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[tor-udrp] Law review article on UDRP

"International Dispute Settlement at the Trademark-Domain Name
       Forthcoming in Pepperdine Law Review

               Loyola Law School (Los Angeles)

Document:  Available from the SSRN Electronic Paper Collection:

Paper ID:  Loyola-LA Public Law Research Paper 2001-9

    Email:  Mailto:Larry.Helfer@lls.edu
   Postal:  Loyola Law School (Los Angeles)
            919 South Albany Street
            Los Angeles, CA 90015-0019  USA
    Phone:  213-736-1467
      Fax:  213-380-3769

Paper Requests:
  Contact Thelma Wong Terre, Mailto:thelma.terre@lls.edu or Loyola
  Law School, Los Angeles, Faculty Support Services, 919 South
  Albany Street, Los Angeles, CA 90015, USA. Phone: (213)
  736-1082, Fax: (213) 383-0495.

  This essay identifies some of the emerging legal issues relating
  to the Uniform Domain Name Dispute Resolution Policy ("UDRP"), a
  new anational online dispute settlement system established by a
  private, non-profit corporation, the Internet Corporation for
  Assigned Names and Numbers in late 1999. The UDRP creates a fast
  and inexpensive mechanism for trademark owners to recapture
  domain names held by persons who, in bad faith, register and use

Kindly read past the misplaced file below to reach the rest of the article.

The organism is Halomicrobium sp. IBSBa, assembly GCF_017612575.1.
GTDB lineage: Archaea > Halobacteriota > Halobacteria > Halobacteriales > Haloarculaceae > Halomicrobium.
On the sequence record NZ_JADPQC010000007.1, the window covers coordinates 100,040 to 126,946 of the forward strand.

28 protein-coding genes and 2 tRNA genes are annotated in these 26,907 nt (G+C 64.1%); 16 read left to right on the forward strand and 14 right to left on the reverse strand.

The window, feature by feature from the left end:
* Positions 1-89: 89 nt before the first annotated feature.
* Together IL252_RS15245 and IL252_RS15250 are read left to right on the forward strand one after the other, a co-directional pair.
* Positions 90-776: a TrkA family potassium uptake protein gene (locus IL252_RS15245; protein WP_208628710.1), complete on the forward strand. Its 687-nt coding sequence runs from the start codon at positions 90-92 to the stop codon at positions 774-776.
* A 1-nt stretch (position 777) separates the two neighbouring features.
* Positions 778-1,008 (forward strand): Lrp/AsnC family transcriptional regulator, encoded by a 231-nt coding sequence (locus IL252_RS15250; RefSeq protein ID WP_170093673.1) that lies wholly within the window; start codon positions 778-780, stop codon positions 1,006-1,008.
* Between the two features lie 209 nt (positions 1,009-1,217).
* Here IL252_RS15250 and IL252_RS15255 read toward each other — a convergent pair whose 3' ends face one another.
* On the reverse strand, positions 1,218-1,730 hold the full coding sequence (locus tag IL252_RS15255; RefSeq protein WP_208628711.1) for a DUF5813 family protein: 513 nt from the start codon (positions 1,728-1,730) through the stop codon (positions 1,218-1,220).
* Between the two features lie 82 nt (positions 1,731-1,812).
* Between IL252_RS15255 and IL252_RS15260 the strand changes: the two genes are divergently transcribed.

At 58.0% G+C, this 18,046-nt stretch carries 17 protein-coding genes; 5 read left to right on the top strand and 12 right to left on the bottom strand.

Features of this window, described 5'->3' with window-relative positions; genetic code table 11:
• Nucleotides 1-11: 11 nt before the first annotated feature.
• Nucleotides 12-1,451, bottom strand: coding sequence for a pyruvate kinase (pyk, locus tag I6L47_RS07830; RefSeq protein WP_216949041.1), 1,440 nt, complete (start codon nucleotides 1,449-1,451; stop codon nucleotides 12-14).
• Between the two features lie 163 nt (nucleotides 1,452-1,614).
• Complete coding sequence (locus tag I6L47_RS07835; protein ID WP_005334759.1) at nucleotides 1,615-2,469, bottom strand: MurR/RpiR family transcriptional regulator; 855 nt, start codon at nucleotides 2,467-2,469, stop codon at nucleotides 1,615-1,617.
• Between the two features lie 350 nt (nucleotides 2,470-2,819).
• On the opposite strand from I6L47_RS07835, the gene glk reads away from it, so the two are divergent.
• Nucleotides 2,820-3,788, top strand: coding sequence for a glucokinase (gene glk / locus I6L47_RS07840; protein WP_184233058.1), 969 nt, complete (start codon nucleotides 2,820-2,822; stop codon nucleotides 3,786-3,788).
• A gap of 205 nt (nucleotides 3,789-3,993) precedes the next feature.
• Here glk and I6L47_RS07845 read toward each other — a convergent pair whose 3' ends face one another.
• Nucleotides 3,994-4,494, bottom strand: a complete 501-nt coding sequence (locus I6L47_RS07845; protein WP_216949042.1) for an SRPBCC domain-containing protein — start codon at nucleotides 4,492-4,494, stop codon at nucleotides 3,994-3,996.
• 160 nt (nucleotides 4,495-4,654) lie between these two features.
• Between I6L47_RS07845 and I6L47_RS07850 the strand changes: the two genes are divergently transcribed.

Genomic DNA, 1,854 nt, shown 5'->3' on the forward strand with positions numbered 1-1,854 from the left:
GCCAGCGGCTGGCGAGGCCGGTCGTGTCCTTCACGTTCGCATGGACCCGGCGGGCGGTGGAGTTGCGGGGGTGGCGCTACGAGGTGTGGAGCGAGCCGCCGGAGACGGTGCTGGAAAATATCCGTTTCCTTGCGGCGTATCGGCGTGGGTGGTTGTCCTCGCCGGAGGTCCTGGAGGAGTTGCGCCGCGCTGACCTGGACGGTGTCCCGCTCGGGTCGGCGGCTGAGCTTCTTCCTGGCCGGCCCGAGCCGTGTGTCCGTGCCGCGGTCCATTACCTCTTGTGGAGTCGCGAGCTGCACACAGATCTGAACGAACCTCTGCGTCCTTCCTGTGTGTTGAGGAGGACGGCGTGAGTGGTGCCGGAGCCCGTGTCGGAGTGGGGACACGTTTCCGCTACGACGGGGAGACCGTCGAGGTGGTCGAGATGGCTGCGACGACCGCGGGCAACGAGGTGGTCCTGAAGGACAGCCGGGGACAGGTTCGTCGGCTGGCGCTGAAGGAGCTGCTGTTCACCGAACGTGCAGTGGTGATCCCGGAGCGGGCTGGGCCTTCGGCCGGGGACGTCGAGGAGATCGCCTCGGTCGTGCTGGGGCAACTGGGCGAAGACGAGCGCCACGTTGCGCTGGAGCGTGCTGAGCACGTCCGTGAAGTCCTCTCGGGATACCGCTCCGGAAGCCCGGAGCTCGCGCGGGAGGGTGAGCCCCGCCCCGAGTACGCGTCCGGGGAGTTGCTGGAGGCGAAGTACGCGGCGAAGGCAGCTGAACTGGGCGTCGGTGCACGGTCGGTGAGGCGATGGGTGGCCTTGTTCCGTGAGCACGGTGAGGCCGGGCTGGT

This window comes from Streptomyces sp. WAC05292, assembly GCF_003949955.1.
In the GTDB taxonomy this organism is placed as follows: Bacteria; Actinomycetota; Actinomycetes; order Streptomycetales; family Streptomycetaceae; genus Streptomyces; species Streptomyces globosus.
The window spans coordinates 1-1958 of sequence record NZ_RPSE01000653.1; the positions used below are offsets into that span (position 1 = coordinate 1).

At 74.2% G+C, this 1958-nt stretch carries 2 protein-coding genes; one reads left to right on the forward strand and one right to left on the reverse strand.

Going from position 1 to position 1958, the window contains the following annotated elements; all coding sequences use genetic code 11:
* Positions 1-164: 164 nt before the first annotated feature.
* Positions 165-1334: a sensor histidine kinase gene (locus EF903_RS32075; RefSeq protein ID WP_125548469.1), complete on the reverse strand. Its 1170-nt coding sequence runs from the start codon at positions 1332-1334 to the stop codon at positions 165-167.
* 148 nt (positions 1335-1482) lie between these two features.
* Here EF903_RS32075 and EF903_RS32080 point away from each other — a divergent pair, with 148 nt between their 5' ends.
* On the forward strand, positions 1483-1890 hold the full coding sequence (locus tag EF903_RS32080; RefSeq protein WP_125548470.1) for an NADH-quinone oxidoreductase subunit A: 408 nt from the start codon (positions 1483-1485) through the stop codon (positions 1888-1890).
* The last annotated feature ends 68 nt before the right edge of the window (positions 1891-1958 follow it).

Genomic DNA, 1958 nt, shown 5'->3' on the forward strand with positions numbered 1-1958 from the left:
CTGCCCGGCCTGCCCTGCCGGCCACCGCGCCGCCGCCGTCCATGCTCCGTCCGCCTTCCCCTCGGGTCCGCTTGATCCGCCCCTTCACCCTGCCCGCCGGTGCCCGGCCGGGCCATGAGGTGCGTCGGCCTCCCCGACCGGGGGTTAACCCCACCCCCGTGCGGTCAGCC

domain names that are confusingly similar to those marks.

  The UDRP is worthy of serious study for at least two reasons.
  First and foremost, the process by which the UDRP was created,
  and the way in which it is structured, departs significantly
  from preexisting approaches to international dispute settlement,
  not only for intellectual property rights but also for
  international law generally. These differences in creation and
  structure raise questions about the UDRP's legitimacy and thus
  the legitimacy of the case law it is producing.

  Second, UDRP is already being heralded by national and
  international lawmakers as a model for resolving a much broader
  set of transborder legal problems. Although certain aspects of
  the UDRP may be worthy of emulation, this essay asks some hard
  questions about how anational dispute settlement systems ought
  to be structured. It focuses in particular on the mechanisms
  used to control the limited powers granted to dispute settlement
  decisionmakers such as UDRP panels. And it proposes several
  steps that ICANN should take to bolster the legitimacy of this
  new dispute settlement system.

JEL Classification: O33, 034

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